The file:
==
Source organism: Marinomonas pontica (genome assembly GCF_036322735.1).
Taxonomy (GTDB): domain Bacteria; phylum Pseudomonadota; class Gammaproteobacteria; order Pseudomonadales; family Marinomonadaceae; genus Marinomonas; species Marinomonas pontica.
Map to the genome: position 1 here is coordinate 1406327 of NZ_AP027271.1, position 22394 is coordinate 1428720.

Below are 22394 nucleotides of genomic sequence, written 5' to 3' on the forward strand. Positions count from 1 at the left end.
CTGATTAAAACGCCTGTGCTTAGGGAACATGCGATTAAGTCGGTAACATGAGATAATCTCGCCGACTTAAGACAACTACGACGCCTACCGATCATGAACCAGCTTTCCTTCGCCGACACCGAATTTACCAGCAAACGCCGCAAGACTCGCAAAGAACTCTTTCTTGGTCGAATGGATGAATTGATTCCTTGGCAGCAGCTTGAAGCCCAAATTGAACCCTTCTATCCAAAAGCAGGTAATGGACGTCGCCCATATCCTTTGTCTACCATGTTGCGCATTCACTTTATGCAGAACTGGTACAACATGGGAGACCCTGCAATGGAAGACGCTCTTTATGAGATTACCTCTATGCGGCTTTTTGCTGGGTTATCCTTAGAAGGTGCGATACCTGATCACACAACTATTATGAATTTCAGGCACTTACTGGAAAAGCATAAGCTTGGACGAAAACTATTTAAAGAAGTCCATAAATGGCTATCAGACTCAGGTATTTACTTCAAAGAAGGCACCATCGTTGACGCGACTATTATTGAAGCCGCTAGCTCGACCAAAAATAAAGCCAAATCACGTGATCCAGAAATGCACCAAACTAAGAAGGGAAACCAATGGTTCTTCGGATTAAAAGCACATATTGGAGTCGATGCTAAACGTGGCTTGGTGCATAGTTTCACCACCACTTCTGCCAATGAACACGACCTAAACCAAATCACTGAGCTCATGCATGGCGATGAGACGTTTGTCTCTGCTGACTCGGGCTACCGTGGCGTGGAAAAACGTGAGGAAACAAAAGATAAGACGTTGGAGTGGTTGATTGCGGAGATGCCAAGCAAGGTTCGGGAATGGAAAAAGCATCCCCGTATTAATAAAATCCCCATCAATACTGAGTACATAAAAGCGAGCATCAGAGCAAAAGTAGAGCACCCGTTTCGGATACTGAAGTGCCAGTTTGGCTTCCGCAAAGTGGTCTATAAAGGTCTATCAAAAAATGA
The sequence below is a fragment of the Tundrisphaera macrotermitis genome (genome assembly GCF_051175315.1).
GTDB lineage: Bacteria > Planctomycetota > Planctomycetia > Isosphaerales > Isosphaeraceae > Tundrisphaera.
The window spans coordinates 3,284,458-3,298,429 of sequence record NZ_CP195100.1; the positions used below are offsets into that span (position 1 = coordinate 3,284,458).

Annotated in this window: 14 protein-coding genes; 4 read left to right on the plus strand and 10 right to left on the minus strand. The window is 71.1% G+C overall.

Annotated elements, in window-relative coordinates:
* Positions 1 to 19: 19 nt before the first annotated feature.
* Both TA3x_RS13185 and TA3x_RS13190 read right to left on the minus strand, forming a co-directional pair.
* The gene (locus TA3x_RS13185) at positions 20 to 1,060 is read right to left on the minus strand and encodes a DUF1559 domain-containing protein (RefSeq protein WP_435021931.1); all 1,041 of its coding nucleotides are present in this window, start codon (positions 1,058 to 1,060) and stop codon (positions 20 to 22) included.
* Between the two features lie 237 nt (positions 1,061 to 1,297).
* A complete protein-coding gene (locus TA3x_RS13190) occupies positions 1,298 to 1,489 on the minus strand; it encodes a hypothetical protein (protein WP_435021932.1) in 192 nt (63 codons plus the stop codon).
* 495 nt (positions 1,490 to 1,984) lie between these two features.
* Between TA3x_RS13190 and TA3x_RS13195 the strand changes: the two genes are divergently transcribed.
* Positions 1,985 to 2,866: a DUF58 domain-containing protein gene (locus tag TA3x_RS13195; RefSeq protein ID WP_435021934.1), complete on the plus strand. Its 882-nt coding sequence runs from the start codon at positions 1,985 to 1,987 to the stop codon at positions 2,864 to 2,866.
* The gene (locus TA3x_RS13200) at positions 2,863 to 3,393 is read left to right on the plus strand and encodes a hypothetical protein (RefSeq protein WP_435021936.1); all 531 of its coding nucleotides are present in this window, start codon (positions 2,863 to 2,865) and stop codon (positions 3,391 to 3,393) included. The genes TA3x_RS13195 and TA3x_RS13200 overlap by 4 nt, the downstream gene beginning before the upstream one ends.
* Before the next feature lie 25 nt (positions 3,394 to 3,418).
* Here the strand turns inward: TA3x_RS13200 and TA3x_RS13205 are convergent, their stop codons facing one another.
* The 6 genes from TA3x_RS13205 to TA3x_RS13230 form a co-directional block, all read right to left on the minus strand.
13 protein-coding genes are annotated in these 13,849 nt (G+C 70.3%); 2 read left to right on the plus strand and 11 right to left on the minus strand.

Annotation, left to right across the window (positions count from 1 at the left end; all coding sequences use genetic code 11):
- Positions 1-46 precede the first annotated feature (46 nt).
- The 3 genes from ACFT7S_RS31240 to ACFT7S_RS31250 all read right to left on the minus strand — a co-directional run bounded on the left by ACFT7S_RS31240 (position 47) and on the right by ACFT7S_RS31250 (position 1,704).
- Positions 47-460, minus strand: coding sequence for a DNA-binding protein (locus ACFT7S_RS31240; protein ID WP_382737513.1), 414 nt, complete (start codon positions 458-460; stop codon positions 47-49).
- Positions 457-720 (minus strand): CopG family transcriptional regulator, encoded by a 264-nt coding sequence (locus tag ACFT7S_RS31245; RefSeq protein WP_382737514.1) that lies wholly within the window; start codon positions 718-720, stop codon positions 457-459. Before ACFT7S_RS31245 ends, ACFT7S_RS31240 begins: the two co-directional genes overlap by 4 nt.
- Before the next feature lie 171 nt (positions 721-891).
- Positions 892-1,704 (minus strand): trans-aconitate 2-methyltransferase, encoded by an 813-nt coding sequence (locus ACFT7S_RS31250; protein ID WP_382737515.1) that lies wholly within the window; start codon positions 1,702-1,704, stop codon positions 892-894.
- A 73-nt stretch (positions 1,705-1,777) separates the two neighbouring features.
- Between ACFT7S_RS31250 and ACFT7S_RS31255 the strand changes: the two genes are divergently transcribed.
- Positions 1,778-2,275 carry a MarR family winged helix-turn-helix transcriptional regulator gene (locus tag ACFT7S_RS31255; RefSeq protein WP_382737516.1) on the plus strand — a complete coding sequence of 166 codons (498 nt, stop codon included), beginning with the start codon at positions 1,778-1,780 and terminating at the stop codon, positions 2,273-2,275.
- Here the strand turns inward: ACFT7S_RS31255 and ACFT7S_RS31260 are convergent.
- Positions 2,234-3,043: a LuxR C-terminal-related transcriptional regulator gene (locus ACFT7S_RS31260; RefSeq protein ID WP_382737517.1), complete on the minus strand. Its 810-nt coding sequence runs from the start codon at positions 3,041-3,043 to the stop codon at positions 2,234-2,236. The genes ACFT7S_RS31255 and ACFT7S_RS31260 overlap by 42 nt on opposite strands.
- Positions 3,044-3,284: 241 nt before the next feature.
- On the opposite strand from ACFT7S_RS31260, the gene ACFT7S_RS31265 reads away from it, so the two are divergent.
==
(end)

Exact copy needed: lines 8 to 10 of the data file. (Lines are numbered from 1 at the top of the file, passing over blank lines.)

The window spans coordinates 3,284,458-3,298,429 of sequence record NZ_CP195100.1; the positions used below are offsets into that span (position 1 = coordinate 3,284,458).

Annotated in this window: 14 protein-coding genes; 4 read left to right on the plus strand and 10 right to left on the minus strand. The window is 71.1% G+C overall.

Annotated elements, in window-relative coordinates: